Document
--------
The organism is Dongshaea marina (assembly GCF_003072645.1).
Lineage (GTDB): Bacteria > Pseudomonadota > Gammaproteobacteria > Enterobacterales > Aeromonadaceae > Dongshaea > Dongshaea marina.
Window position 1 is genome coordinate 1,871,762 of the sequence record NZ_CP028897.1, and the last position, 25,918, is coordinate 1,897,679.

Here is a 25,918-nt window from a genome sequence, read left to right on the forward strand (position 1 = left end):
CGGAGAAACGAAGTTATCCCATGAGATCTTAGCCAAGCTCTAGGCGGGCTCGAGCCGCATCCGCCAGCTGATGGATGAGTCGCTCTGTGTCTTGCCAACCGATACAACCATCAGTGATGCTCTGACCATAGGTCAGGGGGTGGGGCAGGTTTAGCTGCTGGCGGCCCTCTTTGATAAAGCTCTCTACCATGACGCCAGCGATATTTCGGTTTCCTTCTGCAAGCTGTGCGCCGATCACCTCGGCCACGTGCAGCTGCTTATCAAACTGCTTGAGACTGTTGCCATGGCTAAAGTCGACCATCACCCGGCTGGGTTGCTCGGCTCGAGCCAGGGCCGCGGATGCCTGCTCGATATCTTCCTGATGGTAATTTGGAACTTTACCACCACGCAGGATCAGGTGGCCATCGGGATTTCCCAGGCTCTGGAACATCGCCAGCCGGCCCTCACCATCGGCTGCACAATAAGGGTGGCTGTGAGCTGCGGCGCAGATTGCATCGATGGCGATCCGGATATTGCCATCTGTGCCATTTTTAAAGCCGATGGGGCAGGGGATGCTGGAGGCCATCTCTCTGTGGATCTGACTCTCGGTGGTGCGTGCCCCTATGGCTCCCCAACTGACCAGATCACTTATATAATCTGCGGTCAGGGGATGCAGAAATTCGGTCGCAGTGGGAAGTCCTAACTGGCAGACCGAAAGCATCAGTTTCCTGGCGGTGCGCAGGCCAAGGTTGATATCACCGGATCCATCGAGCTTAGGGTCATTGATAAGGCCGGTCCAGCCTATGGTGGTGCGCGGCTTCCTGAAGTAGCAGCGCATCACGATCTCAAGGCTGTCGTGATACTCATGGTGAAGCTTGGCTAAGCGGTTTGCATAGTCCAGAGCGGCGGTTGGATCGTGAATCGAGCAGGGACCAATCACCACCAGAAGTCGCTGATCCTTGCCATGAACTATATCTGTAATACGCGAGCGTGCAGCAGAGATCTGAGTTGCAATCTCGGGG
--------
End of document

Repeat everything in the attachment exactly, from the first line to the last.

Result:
The organism is Dongshaea marina (assembly GCF_003072645.1).
Lineage (GTDB): Bacteria > Pseudomonadota > Gammaproteobacteria > Enterobacterales > Aeromonadaceae > Dongshaea > Dongshaea marina.
Window position 1 is genome coordinate 1,871,762 of the sequence record NZ_CP028897.1, and the last position, 25,918, is coordinate 1,897,679.

Here is a 25,918-nt window from a genome sequence, read left to right on the forward strand (position 1 = left end):
CGGAGAAACGAAGTTATCCCATGAGATCTTAGCCAAGCTCTAGGCGGGCTCGAGCCGCATCCGCCAGCTGATGGATGAGTCGCTCTGTGTCTTGCCAACCGATACAACCATCAGTGATGCTCTGACCATAGGTCAGGGGGTGGGGCAGGTTTAGCTGCTGGCGGCCCTCTTTGATAAAGCTCTCTACCATGACGCCAGCGATATTTCGGTTTCCTTCTGCAAGCTGTGCGCCGATCACCTCGGCCACGTGCAGCTGCTTATCAAACTGCTTGAGACTGTTGCCATGGCTAAAGTCGACCATCACCCGGCTGGGTTGCTCGGCTCGAGCCAGGGCCGCGGATGCCTGCTCGATATCTTCCTGATGGTAATTTGGAACTTTACCACCACGCAGGATCAGGTGGCCATCGGGATTTCCCAGGCTCTGGAACATCGCCAGCCGGCCCTCACCATCGGCTGCACAATAAGGGTGGCTGTGAGCTGCGGCGCAGATTGCATCGATGGCGATCCGGATATTGCCATCTGTGCCATTTTTAAAGCCGATGGGGCAGGGGATGCTGGAGGCCATCTCTCTGTGGATCTGACTCTCGGTGGTGCGTGCCCCTATGGCTCCCCAACTGACCAGATCACTTATATAATCTGCGGTCAGGGGATGCAGAAATTCGGTCGCAGTGGGAAGTCCTAACTGGCAGACCGAAAGCATCAGTTTCCTGGCGGTGCGCAGGCCAAGGTTGATATCACCGGATCCATCGAGCTTAGGGTCATTGATAAGGCCGGTCCAGCCTATGGTGGTGCGCGGCTTCCTGAAGTAGCAGCGCATCACGATCTCAAGGCTGTCGTGATACTCATGGTGAAGCTTGGCTAAGCGGTTTGCATAGTCCAGAGCGGCGGTTGGATCGTGAATCGAGCAGGGACCAATCACCACCAGAAGTCGCTGATCCTTGCCATGAACTATATCTGTAATACGCGAGCGTGCAGCAGAGATCTGAGTTGCAATCTCGGGG